Pets and Mental Health – Bipolar II Disorder and the Cat Effect

It has only been one week since Neko the cat has been in my life, but it’s been a wonderful week. If you haven’t read my other recent blog post, Neko is a beautiful three year old domestic short hair cat that my partner and I adopted from our local RSPCA shelter.

In a few of my depressed moods this past week, she has kept me company in bed by sleeping on top of the blankets. When I forget to eat regular meals, she reminds me to feed her and in turn also gets me in the kitchen so we can both eat. During times when my mind is in a fog and I can’t think or focus she has even approached me to play with her by playfully biting my fingers or rubbing her body against my leg to ask for affection. I’ve noticed that she actually helps me bring my thoughts outside of myself so I can refocus and function, if that makes sense; kind of like a reminder to practice mindfulness that comes in a furry four-legged form.

Having a pet for the first time, as in my case, my first time having a cat, can feel a bit overwhelming, especially when I feel like I have enough trouble taking care of myself let alone another living being. But I can honestly say that having a cat has impacted my bipolar disorder in a surprisingly positive way. Sure, there’s poop to be scooped when there wasn’t before and you are suddenly aware that there’s another living being that you’re responsible for, but overall, it’s a pretty wonderful adventure that I highly recommend.

The feels when my cat jumps in my lap and meows up at me when I’m feeling down and out, when she feels​ the need to accompany me each and every time I go to the toilet, and just the feeling of unconditional love that emanates from her, words really can’t describe.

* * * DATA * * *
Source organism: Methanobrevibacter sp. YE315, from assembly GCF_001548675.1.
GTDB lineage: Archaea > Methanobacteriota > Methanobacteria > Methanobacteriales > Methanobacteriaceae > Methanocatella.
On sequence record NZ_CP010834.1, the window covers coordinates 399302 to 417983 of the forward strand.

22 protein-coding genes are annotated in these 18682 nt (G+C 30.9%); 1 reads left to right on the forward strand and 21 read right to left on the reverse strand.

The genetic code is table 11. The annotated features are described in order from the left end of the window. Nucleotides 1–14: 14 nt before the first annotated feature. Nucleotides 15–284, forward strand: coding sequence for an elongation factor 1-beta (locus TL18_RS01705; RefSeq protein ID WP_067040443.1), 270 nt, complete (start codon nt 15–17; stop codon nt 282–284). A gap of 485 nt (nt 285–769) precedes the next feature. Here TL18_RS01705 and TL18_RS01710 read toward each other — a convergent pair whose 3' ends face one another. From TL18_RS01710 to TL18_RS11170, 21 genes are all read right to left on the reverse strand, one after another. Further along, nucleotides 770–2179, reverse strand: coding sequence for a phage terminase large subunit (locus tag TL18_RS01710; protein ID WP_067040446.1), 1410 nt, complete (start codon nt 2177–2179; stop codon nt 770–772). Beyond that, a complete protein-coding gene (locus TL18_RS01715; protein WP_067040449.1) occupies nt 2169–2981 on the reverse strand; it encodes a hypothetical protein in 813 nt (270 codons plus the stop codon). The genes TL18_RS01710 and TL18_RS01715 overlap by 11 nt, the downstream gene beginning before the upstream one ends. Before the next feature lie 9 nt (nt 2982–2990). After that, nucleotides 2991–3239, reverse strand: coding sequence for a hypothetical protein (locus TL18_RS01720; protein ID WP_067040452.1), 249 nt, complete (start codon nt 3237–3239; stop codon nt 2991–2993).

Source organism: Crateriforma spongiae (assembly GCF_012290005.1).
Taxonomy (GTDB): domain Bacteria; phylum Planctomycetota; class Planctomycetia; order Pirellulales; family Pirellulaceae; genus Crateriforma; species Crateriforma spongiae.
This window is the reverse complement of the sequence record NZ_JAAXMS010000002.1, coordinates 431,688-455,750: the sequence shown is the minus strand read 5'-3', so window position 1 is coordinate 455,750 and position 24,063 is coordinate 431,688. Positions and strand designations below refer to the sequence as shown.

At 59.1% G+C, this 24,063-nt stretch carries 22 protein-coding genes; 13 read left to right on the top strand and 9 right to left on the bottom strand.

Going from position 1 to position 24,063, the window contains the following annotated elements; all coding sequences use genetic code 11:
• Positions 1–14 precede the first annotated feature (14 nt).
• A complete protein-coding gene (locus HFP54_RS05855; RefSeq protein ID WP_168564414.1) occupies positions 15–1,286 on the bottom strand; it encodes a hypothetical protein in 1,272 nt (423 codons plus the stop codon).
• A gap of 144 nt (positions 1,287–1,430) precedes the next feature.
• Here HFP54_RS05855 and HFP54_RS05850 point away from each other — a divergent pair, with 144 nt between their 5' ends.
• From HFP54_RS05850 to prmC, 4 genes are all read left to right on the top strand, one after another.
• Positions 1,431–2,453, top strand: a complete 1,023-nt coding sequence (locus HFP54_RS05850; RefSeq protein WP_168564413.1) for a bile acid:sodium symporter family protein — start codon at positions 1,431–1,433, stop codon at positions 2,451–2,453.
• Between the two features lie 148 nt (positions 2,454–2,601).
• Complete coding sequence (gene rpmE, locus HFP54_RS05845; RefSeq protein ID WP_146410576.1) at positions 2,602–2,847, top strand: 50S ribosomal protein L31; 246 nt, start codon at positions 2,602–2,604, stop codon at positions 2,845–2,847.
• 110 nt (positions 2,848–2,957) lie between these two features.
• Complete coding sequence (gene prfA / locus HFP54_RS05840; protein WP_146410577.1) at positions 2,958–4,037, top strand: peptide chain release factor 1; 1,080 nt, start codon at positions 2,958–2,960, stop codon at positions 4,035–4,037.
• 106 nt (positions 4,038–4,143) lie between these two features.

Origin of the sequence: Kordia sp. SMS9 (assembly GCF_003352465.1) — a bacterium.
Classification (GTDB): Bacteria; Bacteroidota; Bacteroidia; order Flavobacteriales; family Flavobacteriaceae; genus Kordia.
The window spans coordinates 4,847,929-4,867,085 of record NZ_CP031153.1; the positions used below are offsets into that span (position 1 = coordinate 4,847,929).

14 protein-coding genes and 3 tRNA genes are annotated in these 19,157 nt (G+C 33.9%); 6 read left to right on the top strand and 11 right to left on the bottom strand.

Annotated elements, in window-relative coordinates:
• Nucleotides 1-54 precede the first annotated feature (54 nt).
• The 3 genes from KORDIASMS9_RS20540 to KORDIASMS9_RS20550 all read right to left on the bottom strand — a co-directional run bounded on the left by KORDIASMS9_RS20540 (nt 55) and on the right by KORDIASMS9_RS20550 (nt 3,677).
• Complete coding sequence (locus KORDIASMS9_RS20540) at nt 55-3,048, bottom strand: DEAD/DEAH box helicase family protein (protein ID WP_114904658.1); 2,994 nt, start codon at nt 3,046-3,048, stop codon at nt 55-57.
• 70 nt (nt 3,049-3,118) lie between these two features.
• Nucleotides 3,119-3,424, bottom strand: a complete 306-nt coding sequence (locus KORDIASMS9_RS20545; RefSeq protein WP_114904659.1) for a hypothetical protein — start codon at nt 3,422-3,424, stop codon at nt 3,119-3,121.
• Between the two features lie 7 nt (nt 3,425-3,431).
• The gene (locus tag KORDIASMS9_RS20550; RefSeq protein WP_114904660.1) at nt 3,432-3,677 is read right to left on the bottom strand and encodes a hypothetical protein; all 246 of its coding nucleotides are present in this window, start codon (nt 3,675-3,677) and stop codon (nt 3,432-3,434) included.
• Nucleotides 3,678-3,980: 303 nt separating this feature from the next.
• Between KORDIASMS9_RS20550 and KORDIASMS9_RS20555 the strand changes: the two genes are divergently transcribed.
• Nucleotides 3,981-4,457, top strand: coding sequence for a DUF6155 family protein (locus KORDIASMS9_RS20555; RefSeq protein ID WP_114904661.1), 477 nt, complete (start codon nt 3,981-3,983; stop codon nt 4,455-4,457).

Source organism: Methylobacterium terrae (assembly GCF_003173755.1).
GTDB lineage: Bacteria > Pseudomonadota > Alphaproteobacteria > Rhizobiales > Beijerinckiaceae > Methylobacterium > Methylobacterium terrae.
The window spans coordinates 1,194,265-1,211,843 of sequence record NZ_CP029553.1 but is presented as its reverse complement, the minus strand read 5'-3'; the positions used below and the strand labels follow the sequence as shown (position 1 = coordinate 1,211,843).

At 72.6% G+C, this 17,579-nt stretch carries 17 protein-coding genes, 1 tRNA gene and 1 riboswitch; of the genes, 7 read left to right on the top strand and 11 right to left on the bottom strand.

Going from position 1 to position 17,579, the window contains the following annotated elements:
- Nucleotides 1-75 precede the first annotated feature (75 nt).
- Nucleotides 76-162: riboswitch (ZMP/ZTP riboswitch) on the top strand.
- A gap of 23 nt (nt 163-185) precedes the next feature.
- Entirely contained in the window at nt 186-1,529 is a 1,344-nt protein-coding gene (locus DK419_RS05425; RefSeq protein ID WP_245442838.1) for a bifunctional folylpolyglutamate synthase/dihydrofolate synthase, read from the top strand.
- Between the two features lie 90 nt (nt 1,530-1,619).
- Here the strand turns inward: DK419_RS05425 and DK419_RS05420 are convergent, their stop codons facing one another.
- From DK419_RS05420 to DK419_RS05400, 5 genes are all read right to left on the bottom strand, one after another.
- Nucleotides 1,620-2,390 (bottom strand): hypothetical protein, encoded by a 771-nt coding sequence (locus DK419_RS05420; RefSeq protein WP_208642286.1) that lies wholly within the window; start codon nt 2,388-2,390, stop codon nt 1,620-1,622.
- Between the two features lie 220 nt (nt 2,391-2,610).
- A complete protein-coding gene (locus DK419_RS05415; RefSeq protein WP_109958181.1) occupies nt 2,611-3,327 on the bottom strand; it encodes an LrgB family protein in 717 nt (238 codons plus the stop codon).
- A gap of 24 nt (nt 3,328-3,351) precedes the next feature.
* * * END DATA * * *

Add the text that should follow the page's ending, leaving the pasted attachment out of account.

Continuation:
I used to forget to eat, or just not bother, but with a cat, she helps keep me in routine simply because I have to get up and feed her several times a day. Sure, sometimes it might be an hour or two out of schedule, but I still get up and do it as she gently meows and encourages me. I watch her eat and try to get her to eat slowly without inhaling all her food at once. She encourages me to be better simply through the act of feeding her to in turn, feed and nurture myself too.

The only negative aspect of having a cat and having a mental illness for me is that I’ve noticed I developed a bit of guilt when I feel like I don’t do things right or I mess up. Guilt when my emotions are dulled and I can’t return her affections. Guilt when I can only muster up the energy to clean her kitty litter trays once a day instead of twice. I have found that although I’ve felt this in varying degrees when I interact with her, I’ve found that on the whole, my cat actually enforces me to do better and to be better.

What do I mean, you ask?

Well, having my cat around me this week has encouraged me to overcome some of my low moods and low energy to actually function in a productive way that reinforces a good routine i.e. feeding her, remembering​ to eat for myself, cleaning her litter trays, and even overcoming my anxiety about going outside to throw out the trash.

I know it has only been a week, but I am hopeful to what the future brings with a furry feline in my life. I feel like a solid routine might be more achievable now that I am accountable for looking after another living being. I want to take the very best care of her that I can and all the while she inadvertently helps me improve bit by bit and be the very best I can be too.

I hope this was helpful to you, especially if you’re looking to adopt a pet into your life too. I can’t recommend it enough. You drastically improve the life of an animal in need of love and in turn, maybe nurture your own heart and mind too.

Thanks for reading.

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